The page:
Start by building your budget
Look at your income sources and be clear about what your actual take-home pay comes to after taxes, insurance and savings . If you have been furloughed, research what you are still receiving from your company or from government stimulus support. If possible, save a little more and pay attention to changing government support. Much of it may be ending, but keep your eyes open for changes.
A great tool for reviewing your finances is our budget blueprint tool
. It can give you a clear overview of your income and fixed expenses, like your rent or mortgage or car payments as well as fluctuating costs, like utilities, healthcare , groceries, and entertainment. Use the tool and you may discover new ways to manage and save your money more effectively.
Take savings goals seriously
In truth, there is no one-amount-fits-all number for you or anyone , and goals will change as you get older. However, the rule of thumb for smart savings goals is three to six months of your average expenses. For the average 30-year-old, that would amount to between $14,000 and $28,000, depending on the expenses. Considering that we’re dealing with a rough economy due to the pandemic, those goals may be difficult for many people. Then again, not having any savings to fall back on during a similar event could be catastrophic for many people.
Honda FCU offers a range of savings accounts and investments
depending on your interests.
Read your credit report
If you’re serious about protecting yourself, it’s essential to know what the three main credit card reporting bureaus have to say about you. They are TransUnion, Equifax and Experian , and their mission is to collect and report consumer credit information. To ensure you are not being victimized by cyber criminals, request your credit reports
Boost your retirement savings
Plan appropriately and one day you will thank yourself. Honda FCU offers an online retirement planning program that is designed to help you plan for a comfortable retirement. By letting time work for you, it will be easier to save for your future than you might imagine.
Work out at home
A typical gym membership starts in the $30 to $40 a month range and can be raised by initiation fees , court fees and guest fees. If you’re looking at ways to reprioritize your income, working out at home becomes more attractive. In addition, fears about COVID-19 make it safer to work out at home. To begin your search, check out the free at-home workouts available on YouTube. You’ll be amazed at your options.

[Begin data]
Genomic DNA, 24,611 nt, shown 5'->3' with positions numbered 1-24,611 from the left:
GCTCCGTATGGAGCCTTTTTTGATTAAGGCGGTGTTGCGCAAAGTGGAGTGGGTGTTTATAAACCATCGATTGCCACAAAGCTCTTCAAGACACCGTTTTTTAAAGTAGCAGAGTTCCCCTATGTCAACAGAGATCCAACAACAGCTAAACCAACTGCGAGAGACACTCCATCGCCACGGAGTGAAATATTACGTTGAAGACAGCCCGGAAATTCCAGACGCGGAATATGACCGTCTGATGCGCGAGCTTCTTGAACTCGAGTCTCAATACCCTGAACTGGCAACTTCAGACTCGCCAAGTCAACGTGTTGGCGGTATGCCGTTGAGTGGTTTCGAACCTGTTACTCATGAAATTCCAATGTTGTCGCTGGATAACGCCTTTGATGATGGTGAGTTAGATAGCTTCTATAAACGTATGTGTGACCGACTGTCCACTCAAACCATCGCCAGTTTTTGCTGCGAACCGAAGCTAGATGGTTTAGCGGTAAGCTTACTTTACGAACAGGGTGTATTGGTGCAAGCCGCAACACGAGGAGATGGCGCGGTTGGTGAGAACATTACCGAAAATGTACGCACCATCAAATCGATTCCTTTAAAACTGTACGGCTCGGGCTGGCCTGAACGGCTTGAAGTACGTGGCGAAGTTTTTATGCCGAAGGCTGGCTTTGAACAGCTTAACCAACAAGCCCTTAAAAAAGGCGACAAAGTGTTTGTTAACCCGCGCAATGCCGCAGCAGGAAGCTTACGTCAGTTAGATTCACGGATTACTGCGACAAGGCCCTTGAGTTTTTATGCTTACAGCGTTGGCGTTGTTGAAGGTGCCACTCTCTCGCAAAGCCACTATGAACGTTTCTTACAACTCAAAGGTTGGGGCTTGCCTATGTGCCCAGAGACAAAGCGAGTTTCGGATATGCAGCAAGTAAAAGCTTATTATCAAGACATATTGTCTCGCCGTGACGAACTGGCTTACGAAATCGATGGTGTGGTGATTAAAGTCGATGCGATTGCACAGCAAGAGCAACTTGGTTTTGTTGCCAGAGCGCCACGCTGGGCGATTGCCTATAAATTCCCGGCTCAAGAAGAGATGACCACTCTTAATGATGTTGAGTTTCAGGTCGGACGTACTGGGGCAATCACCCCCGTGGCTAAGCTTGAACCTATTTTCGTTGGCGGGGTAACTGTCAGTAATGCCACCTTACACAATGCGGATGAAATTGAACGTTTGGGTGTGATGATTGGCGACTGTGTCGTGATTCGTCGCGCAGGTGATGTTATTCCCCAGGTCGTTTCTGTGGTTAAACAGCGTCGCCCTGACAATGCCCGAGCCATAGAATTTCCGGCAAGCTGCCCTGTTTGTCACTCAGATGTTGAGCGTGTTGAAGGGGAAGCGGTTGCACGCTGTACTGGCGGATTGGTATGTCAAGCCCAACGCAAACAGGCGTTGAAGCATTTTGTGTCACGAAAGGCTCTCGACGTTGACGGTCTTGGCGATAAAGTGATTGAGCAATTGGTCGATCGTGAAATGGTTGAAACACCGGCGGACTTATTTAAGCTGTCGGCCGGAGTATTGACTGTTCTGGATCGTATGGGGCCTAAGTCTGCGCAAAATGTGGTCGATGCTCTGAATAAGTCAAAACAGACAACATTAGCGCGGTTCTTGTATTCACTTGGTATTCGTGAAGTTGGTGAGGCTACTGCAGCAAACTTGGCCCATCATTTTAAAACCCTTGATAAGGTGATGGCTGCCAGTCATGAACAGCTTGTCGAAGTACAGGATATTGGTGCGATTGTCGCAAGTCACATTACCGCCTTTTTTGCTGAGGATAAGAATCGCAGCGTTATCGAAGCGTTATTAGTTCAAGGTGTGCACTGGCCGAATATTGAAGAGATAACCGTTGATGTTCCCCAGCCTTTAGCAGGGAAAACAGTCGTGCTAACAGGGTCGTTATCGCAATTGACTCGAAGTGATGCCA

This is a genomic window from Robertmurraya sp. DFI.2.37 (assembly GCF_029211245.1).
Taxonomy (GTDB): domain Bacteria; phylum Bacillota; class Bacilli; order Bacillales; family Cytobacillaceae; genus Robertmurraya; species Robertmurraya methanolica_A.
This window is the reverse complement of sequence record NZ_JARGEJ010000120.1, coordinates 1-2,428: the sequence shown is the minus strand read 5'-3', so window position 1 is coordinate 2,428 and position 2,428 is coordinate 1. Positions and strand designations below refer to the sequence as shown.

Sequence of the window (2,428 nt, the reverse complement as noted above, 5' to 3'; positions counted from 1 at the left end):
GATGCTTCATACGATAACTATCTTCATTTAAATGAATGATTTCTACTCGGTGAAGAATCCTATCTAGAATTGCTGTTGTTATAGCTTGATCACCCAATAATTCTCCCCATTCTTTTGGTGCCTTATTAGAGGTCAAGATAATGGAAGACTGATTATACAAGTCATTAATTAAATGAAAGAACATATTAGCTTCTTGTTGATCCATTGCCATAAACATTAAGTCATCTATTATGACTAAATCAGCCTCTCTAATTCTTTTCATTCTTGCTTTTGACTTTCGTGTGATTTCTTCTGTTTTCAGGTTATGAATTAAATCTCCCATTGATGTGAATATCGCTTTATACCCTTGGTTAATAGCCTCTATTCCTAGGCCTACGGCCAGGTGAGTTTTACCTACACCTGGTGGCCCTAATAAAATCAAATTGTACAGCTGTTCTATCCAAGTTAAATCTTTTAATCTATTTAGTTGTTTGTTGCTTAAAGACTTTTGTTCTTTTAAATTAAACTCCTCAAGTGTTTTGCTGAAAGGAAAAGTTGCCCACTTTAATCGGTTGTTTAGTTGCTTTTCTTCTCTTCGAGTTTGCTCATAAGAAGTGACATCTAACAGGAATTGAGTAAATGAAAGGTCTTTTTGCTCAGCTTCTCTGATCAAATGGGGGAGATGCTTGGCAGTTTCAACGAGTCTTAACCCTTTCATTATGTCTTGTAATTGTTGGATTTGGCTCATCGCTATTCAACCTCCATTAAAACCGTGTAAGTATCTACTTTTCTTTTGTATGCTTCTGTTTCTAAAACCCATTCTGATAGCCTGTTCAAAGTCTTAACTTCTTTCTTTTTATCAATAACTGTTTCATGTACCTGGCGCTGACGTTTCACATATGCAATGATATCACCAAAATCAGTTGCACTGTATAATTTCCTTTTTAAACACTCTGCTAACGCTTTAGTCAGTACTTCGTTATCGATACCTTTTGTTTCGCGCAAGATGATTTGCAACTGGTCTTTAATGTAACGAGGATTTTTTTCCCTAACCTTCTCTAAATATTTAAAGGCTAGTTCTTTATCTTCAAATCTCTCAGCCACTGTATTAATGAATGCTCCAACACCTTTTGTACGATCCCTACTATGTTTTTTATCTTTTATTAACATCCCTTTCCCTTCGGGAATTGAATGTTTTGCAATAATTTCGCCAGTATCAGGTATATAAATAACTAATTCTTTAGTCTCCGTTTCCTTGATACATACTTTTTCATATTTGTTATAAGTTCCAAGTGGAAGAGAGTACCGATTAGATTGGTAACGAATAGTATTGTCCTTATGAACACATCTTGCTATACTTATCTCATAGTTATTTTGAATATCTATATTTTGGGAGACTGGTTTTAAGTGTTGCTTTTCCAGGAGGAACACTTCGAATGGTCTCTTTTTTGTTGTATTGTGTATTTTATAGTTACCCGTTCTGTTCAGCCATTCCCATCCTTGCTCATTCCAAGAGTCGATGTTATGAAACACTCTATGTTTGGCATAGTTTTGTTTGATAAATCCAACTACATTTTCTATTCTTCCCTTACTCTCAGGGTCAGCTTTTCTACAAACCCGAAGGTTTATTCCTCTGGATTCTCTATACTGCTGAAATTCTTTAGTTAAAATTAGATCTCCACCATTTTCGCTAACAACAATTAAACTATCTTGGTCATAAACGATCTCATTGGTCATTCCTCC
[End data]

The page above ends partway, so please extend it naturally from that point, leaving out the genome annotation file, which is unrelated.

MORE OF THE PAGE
Explore free financial education opportunities
Speaking of videos, you can find lots of free educational content on managing your money, buying homes, getting loans, paying for college and more at the Honda FCU Financial Learning Hub. Plus, there are many popular podcasts on financial issues, such as So Money or The Dave Ramsey Show that can help you make informed decisions on your finances. They are easy to listen to when it’s convenient for you.
Increase your HSA contribution
Health savings account (HSA) contribution limits for 2021 are going up. For self-only coverage, limits are going up to $3,600, and up to $7,200 for family coverage. While increases in HSA contribution limits are tied to inflation rates, health care costs outpace inflation, meaning Americans will likely spend more out-of-pocket each year. That’s why fully funding your HSA can save you money now and in retirement.
Employers may fund the HSA or allow employees to contribute to it with before-tax dollars, even if the company does not offer health insurance. You can also fund an HSA with after-tax dollars and benefit from tax deductions.
Get help with your questions and resolutions
From choosing the right savings accounts to making budgeting and investment decisions, there are lots of ways to prepare for your New Year’s resolutions for 2021. For helpful and practical advice, speak to a Honda FCU adviser today
Who could have accurately/fully/successfully planned for 2020? This was a tough year. Looking forward, we need to take what we learned from this year and apply it to 2021. It is not likely that we will see another year like this one (hopefully), but if we stick to our New Year’s resolutions and avoid overspending during the holidays we can be better prepared for 2021.